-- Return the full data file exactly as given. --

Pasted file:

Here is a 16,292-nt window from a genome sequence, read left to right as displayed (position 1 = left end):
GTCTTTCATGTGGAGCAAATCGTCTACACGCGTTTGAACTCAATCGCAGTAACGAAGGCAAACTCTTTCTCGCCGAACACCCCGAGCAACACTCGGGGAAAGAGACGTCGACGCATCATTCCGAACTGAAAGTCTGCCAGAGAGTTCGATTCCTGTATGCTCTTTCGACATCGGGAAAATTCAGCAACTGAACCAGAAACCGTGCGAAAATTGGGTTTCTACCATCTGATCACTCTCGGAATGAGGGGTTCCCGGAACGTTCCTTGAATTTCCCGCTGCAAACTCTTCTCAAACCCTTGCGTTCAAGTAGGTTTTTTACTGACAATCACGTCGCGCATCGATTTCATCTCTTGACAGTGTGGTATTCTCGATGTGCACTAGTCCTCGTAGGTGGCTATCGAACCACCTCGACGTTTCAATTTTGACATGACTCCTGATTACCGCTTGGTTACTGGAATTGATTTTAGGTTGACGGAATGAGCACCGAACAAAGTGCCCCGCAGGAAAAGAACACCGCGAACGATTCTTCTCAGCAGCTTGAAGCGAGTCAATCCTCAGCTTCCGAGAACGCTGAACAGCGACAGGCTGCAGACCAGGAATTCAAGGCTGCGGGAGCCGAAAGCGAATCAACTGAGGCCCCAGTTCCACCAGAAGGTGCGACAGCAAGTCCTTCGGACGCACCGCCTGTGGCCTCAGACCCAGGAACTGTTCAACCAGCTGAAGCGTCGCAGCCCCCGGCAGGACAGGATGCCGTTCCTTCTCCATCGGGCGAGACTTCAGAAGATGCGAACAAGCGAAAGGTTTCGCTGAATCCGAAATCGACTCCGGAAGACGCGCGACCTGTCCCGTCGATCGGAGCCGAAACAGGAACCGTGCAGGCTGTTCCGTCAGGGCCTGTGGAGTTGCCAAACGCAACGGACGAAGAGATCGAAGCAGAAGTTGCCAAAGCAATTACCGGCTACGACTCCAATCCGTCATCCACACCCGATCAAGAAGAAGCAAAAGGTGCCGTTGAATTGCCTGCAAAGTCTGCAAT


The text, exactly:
Here is a 16,292-nt window from a genome sequence, read left to right as displayed (position 1 = left end):
GTCTTTCATGTGGAGCAAATCGTCTACACGCGTTTGAACTCAATCGCAGTAACGAAGGCAAACTCTTTCTCGCCGAACACCCCGAGCAACACTCGGGGAAAGAGACGTCGACGCATCATTCCGAACTGAAAGTCTGCCAGAGAGTTCGATTCCTGTATGCTCTTTCGACATCGGGAAAATTCAGCAACTGAACCAGAAACCGTGCGAAAATTGGGTTTCTACCATCTGATCACTCTCGGAATGAGGGGTTCCCGGAACGTTCCTTGAATTTCCCGCTGCAAACTCTTCTCAAACCCTTGCGTTCAAGTAGGTTTTTTACTGACAATCACGTCGCGCATCGATTTCATCTCTTGACAGTGTGGTATTCTCGATGTGCACTAGTCCTCGTAGGTGGCTATCGAACCACCTCGACGTTTCAATTTTGACATGACTCCTGATTACCGCTTGGTTACTGGAATTGATTTTAGGTTGACGGAATGAGCACCGAACAAAGTGCCCCGCAGGAAAAGAACACCGCGAACGATTCTTCTCAGCAGCTTGAAGCGAGTCAATCCTCAGCTTCCGAGAACGCTGAACAGCGACAGGCTGCAGACCAGGAATTCAAGGCTGCGGGAGCCGAAAGCGAATCAACTGAGGCCCCAGTTCCACCAGAAGGTGCGACAGCAAGTCCTTCGGACGCACCGCCTGTGGCCTCAGACCCAGGAACTGTTCAACCAGCTGAAGCGTCGCAGCCCCCGGCAGGACAGGATGCCGTTCCTTCTCCATCGGGCGAGACTTCAGAAGATGCGAACAAGCGAAAGGTTTCGCTGAATCCGAAATCGACTCCGGAAGACGCGCGACCTGTCCCGTCGATCGGAGCCGAAACAGGAACCGTGCAGGCTGTTCCGTCAGGGCCTGTGGAGTTGCCAAACGCAACGGACGAAGAGATCGAAGCAGAAGTTGCCAAAGCAATTACCGGCTACGACTCCAATCCGTCATCCACACCCGATCAAGAAGAAGCAAAAGGTGCCGTTGAATTGCCTGCAAAGTCTGCAAT